All in all I think this is a good system – voluntary deprivity, I call it. (Not to be confused with depravity, which is a very, very different thing.) I even wrote a newspaper article about it. By creating individual buckets for individual goals, I’m meeting those goals on a limited income, but also tricking myself into not spending much because it always seems like I don’t have much left.
So, what do you think? Is that paycheck-to-paycheck? If so, is paycheck-to-paycheck bad?
I know something about you. I know you don’t have enough money left at the end of the month. There are things you wish you could do, but you don’t have the funds to do them. If you had just a bit more money, everything would be fine. This is true whoever you are, whatever your income.
Think about it. No matter how much money you make, it isn’t enough. If you make $20,000 a year, don’t you wish you made $30,000? If you make $200,000 a year, don’t you wish you made $300,000? This is a near-universal experience. But rather than whine and moan about it, I wonder if there’s a way we can use this to our advantage?
Let’s say you’d like to be saving 10% of your income, but you haven’t started yet because you don’t know how you’d get by without that money. Things are so tight right now – there’s no possible way you could survive on less. But we just established that ALL income levels feel inadequate. If you earned 10% less than you earned right now, would that really feel any different than what you make now? Yes, your checkbook would notice, but would you feel any different? My guess is you’d only notice the difference for a week or two.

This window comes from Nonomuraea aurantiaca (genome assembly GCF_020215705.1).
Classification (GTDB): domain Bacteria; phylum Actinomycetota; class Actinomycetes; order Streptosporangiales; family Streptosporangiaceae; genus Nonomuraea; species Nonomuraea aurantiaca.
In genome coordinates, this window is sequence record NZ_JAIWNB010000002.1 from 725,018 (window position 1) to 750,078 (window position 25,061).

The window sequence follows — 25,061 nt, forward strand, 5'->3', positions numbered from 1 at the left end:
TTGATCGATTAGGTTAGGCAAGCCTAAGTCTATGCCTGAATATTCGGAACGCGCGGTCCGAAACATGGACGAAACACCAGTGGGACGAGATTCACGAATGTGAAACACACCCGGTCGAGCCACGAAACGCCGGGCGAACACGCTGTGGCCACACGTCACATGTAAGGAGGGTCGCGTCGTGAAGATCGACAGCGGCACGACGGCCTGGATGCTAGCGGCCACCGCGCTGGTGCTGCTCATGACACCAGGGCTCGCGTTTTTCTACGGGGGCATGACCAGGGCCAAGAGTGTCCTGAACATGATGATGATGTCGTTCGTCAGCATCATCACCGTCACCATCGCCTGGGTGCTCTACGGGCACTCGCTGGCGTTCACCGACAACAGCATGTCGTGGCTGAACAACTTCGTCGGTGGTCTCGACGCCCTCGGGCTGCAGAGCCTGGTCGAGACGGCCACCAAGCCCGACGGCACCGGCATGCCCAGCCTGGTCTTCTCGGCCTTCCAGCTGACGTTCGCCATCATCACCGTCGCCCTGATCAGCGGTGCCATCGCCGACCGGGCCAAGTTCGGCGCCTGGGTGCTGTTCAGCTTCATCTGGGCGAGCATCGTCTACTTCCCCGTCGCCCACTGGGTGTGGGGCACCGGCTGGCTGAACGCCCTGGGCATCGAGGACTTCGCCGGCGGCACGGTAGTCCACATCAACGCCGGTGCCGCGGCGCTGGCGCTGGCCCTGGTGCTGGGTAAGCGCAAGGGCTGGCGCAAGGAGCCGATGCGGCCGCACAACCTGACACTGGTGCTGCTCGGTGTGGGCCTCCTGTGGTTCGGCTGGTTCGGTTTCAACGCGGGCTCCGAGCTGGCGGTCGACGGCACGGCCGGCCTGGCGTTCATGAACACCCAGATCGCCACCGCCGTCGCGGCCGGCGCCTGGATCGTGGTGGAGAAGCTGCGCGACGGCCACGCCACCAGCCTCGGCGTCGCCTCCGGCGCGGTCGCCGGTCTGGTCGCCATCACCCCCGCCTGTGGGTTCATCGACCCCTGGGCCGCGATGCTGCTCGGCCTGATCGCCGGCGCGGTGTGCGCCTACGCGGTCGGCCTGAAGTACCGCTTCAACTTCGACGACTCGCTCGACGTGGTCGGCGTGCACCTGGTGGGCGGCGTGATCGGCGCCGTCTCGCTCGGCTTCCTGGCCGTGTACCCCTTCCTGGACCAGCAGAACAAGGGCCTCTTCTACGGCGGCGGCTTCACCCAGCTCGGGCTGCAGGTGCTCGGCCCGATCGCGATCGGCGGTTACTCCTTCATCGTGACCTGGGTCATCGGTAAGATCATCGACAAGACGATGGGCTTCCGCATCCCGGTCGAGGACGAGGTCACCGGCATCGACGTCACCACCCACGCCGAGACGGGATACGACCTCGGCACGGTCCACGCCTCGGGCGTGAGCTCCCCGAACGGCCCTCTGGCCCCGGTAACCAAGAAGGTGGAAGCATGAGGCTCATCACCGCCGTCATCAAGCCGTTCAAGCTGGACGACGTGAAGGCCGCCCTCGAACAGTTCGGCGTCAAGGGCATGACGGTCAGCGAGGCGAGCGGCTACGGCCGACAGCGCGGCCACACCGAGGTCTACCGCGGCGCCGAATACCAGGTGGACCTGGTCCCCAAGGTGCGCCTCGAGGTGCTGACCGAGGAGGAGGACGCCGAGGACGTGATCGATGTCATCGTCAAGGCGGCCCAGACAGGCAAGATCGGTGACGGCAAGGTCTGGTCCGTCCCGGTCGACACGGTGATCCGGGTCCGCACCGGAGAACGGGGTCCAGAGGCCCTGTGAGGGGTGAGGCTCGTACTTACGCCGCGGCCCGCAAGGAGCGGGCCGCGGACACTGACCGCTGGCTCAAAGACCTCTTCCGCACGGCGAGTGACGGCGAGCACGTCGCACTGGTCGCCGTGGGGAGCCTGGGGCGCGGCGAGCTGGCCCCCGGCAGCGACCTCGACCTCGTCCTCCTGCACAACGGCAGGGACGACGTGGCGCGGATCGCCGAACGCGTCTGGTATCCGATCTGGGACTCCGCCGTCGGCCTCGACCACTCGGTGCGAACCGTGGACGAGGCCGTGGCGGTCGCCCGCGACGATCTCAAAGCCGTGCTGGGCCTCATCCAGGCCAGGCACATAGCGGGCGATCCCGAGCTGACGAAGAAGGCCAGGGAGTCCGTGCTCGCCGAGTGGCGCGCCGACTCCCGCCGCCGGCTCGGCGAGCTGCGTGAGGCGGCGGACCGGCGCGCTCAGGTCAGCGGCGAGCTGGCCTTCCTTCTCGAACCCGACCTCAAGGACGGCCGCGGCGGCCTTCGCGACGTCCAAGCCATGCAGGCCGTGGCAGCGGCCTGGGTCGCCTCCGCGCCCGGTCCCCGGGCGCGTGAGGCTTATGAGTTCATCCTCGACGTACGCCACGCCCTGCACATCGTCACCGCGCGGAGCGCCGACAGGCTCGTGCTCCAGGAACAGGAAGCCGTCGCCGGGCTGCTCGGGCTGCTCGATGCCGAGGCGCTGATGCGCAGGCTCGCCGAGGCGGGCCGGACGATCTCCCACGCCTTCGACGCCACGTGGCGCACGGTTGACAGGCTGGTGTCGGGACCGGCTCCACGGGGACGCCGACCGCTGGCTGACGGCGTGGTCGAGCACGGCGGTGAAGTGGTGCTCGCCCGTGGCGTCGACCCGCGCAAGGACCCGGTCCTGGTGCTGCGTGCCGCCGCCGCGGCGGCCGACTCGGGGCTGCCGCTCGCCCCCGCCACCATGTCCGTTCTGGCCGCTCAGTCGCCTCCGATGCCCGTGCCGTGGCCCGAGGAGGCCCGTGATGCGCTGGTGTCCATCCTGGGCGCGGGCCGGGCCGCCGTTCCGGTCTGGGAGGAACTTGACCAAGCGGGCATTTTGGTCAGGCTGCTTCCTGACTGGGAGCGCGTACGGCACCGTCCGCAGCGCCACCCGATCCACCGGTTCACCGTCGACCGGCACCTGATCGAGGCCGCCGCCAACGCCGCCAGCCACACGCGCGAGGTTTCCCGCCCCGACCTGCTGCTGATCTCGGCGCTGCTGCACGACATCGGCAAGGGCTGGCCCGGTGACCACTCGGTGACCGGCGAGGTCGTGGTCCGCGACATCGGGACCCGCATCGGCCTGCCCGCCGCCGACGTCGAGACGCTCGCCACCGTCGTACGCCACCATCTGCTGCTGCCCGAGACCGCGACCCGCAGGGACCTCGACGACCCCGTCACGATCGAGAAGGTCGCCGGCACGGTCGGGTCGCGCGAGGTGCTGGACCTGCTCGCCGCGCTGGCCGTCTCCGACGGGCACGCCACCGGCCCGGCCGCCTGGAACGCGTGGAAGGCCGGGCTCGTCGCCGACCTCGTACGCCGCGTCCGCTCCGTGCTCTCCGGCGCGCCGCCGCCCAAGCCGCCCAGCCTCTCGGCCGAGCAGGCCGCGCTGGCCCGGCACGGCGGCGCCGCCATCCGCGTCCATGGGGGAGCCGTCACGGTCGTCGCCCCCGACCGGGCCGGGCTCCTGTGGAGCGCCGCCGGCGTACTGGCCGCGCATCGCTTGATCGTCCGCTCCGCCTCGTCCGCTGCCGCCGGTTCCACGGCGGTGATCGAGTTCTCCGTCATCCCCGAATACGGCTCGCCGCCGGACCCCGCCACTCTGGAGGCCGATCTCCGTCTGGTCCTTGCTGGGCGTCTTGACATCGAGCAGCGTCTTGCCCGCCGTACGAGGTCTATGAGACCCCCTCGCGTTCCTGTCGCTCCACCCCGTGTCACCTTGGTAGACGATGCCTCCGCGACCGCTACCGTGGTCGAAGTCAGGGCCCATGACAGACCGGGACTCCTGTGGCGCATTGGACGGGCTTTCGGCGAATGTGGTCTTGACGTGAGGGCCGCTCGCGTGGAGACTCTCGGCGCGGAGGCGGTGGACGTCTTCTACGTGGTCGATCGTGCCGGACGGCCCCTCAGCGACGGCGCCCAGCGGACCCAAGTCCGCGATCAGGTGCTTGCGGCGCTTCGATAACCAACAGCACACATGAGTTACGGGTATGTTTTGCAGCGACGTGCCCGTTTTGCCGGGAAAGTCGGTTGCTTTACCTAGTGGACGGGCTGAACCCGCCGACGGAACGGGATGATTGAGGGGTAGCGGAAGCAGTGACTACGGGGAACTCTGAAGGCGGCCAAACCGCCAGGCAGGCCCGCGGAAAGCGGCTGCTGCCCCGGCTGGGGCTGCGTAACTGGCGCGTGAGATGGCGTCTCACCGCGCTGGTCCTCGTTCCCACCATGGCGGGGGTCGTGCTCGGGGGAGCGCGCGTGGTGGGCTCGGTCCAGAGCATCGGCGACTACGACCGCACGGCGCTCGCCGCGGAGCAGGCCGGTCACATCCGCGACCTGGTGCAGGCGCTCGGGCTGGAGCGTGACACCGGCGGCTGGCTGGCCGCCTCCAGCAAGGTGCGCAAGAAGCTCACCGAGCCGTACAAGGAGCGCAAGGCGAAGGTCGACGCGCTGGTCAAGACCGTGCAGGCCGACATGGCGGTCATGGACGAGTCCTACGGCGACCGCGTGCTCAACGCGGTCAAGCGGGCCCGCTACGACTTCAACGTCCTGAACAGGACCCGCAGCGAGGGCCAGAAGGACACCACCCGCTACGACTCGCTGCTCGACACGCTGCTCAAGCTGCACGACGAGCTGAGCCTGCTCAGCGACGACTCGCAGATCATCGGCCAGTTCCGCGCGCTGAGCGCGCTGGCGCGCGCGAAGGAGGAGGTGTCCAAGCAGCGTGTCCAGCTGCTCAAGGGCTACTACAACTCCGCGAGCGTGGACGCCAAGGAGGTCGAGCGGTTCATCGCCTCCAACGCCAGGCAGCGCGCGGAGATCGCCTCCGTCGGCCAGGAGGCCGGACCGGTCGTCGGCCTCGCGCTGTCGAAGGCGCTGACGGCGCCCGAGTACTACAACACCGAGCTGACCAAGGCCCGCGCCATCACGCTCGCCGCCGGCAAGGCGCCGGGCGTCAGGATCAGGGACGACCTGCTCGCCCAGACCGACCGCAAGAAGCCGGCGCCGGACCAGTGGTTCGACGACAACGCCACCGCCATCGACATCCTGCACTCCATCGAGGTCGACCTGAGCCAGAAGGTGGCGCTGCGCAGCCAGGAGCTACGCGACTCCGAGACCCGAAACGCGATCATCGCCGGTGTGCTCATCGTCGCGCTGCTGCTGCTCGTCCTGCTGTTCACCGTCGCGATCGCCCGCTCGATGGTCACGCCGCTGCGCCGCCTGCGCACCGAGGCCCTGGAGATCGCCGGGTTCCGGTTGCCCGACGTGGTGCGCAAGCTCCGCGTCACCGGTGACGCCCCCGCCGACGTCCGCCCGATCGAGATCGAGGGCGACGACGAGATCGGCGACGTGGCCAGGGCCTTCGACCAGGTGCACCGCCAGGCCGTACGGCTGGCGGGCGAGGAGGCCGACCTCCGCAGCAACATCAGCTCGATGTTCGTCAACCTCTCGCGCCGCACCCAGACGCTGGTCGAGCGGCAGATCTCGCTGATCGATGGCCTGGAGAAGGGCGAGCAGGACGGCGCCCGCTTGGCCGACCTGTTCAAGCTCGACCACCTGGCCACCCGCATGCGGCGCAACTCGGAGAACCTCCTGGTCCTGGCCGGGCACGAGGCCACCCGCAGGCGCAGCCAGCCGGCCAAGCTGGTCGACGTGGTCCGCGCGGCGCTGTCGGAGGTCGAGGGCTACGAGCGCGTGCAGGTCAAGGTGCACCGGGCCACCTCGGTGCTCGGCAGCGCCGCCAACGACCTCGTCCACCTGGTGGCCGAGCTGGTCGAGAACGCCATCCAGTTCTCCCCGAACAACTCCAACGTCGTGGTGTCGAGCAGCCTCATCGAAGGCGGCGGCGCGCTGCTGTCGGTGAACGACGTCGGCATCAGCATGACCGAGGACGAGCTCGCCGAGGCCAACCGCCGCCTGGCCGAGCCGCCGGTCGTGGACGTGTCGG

Try this experiment. The next time you get a paycheck, put 10% away somewhere – anywhere, under the mattress if you want – it doesn’t matter. Then try to make the rest last until your next paycheck. If you’re like me, just the thought of 10% less scares you to death, but I bet you’ll make it to the next check without much difficulty. If you’re successful, you’ll be living on less, AND you’ll be saving up for a rainy day. And you’re doing it EVEN THOUGH you don’t have enough!
This year we had an unexpected debt come up: $2600. Other than mortgage debt, we don’t have any other debt, so this is a large amount for us. We paid it off in seven months, which is good. Really good, in fact. I’m pretty proud of the way we pulled our money together to get this debt paid off quickly and with as little interest charges as possible.
Nevertheless, a couple of questions are haunting me.
What were we going to do with that money if we hadn’t incurred the debt? I’m sad to say, probably nothing. We probably would have lost that money through the cracks. Cracks like extra meals out, more expensive meals in, extra do-dads and trinkets for the kids or ourselves. None of which would have any meaning or purpose. (Contrary to what you might think if you observed my dining habits, I don’t really think eating out enhances our lives.)
If we hadn’t incurred the debt, and we didn’t lose the money through the cracks either, what could we have done with the money? I think we could have done a lot. We could have taken a fairly nice vacation in the mountains, saved for the kids’ educations, made some repairs to the house or car we’ve been meaning to get to, or done something meaningful for charity. I think the possible meaningful uses for that kind of money are legion.